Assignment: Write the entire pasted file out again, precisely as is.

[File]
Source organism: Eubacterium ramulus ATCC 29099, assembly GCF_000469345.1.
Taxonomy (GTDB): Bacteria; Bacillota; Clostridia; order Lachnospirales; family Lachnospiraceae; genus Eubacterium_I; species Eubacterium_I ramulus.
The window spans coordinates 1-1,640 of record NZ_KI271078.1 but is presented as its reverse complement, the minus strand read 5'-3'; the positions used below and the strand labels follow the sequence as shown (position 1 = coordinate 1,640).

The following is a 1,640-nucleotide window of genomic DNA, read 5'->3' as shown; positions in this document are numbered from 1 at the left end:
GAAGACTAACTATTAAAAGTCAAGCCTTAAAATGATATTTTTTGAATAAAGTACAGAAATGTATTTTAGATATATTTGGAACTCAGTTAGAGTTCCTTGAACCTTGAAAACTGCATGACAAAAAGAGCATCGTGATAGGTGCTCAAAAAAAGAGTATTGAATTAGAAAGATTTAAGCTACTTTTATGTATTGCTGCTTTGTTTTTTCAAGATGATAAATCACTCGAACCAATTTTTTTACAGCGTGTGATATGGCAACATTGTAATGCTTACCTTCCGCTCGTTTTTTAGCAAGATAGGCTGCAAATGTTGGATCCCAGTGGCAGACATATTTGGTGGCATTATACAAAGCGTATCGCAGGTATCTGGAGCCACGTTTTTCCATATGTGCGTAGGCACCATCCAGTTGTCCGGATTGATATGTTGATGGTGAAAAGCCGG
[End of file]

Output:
Source organism: Eubacterium ramulus ATCC 29099, assembly GCF_000469345.1.
Taxonomy (GTDB): Bacteria; Bacillota; Clostridia; order Lachnospirales; family Lachnospiraceae; genus Eubacterium_I; species Eubacterium_I ramulus.
The window spans coordinates 1-1,640 of record NZ_KI271078.1 but is presented as its reverse complement, the minus strand read 5'-3'; the positions used below and the strand labels follow the sequence as shown (position 1 = coordinate 1,640).

The following is a 1,640-nucleotide window of genomic DNA, read 5'->3' as shown; positions in this document are numbered from 1 at the left end:
GAAGACTAACTATTAAAAGTCAAGCCTTAAAATGATATTTTTTGAATAAAGTACAGAAATGTATTTTAGATATATTTGGAACTCAGTTAGAGTTCCTTGAACCTTGAAAACTGCATGACAAAAAGAGCATCGTGATAGGTGCTCAAAAAAAGAGTATTGAATTAGAAAGATTTAAGCTACTTTTATGTATTGCTGCTTTGTTTTTTCAAGATGATAAATCACTCGAACCAATTTTTTTACAGCGTGTGATATGGCAACATTGTAATGCTTACCTTCCGCTCGTTTTTTAGCAAGATAGGCTGCAAATGTTGGATCCCAGTGGCAGACATATTTGGTGGCATTATACAAAGCGTATCGCAGGTATCTGGAGCCACGTTTTTCCATATGTGCGTAGGCACCATCCAGTTGTCCGGATTGATATGTTGATGGTGAAAAGCCGG